Are the emerging EU fiscal rules green enough?

Publishing date
20 November 2023
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Are the emerging EU fiscal rules green enough?

Eppur si muove! After the European Commisson’s proposal for reforming the EU’s fiscal rules in April, earlier this month, Spain proposed a ‘landing zone’ for the negotiations. It reflects many of the recommendations made in Bruegel’s September paper on the improvement of the fiscal governance proposal.

The new proposal gives something to all sides. Italy gets flexibility, Poland gets explicit recognition of defence spending and Germany and other fiscally conservative members get additional safeguards.

Three concerns remain: first, the additional safeguards might undermine the main purpose of the reform, which is to tailor fiscal adjustment to the debt risks of each member. Requiring significantly more adjustment than what can be justified by the DSA will undermine country ‘ownership’ of this adjustment. Second, the extension of the adjustment period from four to seven years aims to offer incentives for additional investment and reform efforts. RRP reforms have already been agreed and financed through the EU’s Recovery and Resilience Facility. Therefore, the extension should be contingent on convincing reforms and/or investment plans beyond the current RRPs. Third, the proposed rules are not green enough. This relates to the design of the debt and no-backloading safeguards, which could prevent debt-financed investment spending even when the latter is fully consistent with debt sustainability.

The fiscal rules reform may be moving towards a political ending. Whether this will be a satisfactory ending or a return to a blend of overlapping targets and restrictions, many of which without basis in economics, depends on how the proposed safeguards are quantified. And in the green investment area, the proposal that is on the table should be more ambitious. EU endorsed green investment must be exempted from the safeguards.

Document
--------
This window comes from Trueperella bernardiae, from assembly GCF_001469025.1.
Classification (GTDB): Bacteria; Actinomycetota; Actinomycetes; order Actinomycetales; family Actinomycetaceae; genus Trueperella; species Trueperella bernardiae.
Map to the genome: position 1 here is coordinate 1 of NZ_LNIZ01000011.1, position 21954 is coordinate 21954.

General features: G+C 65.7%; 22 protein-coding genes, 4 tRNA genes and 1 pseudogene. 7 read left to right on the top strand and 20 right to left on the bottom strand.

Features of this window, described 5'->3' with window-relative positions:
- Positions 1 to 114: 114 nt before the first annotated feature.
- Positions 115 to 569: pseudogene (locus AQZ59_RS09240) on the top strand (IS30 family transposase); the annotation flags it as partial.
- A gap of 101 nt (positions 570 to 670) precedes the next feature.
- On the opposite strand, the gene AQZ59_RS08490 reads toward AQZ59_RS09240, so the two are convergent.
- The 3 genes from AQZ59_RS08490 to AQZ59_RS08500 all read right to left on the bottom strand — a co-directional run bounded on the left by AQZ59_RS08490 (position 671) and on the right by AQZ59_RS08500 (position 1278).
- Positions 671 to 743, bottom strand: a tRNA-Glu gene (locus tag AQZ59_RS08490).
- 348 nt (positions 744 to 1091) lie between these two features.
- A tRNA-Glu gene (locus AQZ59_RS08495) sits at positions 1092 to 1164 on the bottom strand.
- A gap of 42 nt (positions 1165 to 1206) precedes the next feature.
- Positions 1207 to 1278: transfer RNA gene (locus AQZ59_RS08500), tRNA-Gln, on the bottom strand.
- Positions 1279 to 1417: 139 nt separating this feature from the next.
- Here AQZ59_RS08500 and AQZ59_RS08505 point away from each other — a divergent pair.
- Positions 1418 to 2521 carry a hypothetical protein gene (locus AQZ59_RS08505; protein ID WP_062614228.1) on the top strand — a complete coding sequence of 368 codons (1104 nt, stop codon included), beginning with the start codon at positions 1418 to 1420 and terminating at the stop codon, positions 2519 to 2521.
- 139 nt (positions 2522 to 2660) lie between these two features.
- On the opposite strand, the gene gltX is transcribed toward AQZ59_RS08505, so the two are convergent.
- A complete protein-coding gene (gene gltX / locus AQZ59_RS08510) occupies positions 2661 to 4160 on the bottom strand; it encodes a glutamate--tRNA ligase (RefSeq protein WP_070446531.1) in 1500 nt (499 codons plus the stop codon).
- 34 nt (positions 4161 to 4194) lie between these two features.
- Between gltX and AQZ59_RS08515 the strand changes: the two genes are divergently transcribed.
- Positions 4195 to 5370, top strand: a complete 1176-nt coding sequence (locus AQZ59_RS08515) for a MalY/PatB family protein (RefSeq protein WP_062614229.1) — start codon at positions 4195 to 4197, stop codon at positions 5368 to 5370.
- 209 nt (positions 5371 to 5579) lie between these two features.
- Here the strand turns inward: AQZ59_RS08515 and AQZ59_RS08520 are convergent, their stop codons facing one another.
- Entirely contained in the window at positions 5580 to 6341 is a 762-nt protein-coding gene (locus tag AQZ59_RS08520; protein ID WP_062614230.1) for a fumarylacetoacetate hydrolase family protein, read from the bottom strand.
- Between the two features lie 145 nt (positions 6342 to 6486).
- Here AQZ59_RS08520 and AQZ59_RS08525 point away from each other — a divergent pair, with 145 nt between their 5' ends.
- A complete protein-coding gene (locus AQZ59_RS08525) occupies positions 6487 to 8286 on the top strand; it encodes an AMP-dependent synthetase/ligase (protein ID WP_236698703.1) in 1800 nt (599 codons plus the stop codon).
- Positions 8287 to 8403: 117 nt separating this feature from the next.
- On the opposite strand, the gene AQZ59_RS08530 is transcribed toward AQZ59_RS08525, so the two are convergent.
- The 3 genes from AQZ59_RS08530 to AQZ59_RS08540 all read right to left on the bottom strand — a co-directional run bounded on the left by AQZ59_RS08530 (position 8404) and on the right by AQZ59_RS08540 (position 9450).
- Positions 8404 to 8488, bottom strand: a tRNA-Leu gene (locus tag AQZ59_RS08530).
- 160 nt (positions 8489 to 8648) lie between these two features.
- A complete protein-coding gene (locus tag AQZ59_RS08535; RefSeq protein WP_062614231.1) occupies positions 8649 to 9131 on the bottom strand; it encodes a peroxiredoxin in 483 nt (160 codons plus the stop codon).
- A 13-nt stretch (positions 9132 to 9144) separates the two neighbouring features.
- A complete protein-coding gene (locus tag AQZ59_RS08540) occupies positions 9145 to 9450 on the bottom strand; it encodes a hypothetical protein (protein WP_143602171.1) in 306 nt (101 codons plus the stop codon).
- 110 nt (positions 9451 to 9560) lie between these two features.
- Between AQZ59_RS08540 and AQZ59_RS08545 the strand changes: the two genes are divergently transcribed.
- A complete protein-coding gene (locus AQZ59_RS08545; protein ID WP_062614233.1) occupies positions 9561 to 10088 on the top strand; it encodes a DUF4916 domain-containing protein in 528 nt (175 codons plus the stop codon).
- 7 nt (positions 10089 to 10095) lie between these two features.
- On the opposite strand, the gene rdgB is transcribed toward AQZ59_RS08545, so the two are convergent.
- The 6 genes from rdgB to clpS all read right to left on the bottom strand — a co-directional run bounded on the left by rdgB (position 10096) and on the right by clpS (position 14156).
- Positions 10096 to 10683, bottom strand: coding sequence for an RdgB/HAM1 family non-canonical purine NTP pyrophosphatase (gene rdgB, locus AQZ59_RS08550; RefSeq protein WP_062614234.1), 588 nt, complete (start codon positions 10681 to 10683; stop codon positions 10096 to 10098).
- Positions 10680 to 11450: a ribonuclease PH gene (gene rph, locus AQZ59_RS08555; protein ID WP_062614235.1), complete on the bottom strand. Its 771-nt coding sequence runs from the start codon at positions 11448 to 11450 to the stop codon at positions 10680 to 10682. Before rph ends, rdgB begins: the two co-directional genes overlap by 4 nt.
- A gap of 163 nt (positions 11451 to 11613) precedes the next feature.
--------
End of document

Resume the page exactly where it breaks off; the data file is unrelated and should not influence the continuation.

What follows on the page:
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About the authors

  • Jeromin Zettelmeyer

    Jeromin Zettelmeyer has been Director of Bruegel since September 2022. Born in Madrid in 1964, Jeromin was previously a Deputy Director of the Strategy and Policy Review Department of the International Monetary Fund (IMF). Prior to that, he was Dennis Weatherstone Senior Fellow (2019) and Senior Fellow (2016-19) at the Peterson Institute for International Economics, Director-General for Economic Policy at the German Federal Ministry for Economic Affairs and Energy (2014-16); Director of Research and Deputy Chief Economist at the European Bank for Reconstruction and Development (2008-2014), and an IMF staff member, where he worked in the Research, Western Hemisphere, and European II Departments (1994-2008).

    Jeromin holds a Ph.D. in economics from MIT (1995) and an economics degree from the University of Bonn (1990). He is a Research Fellow in the International Macroeconomics Programme of the Centre for Economic Policy Research (CEPR), and a member of the CEPR’s Research and Policy Network on European economic architecture, which he helped found. He is also a member of CESIfo. He has published widely on topics including financial crises, sovereign debt, economic growth, transition to market, and Europe’s monetary union. His recent research interests include EMU economic architecture, sovereign debt, debt and climate, and the return of economic nationalism in advanced and emerging market countries.    

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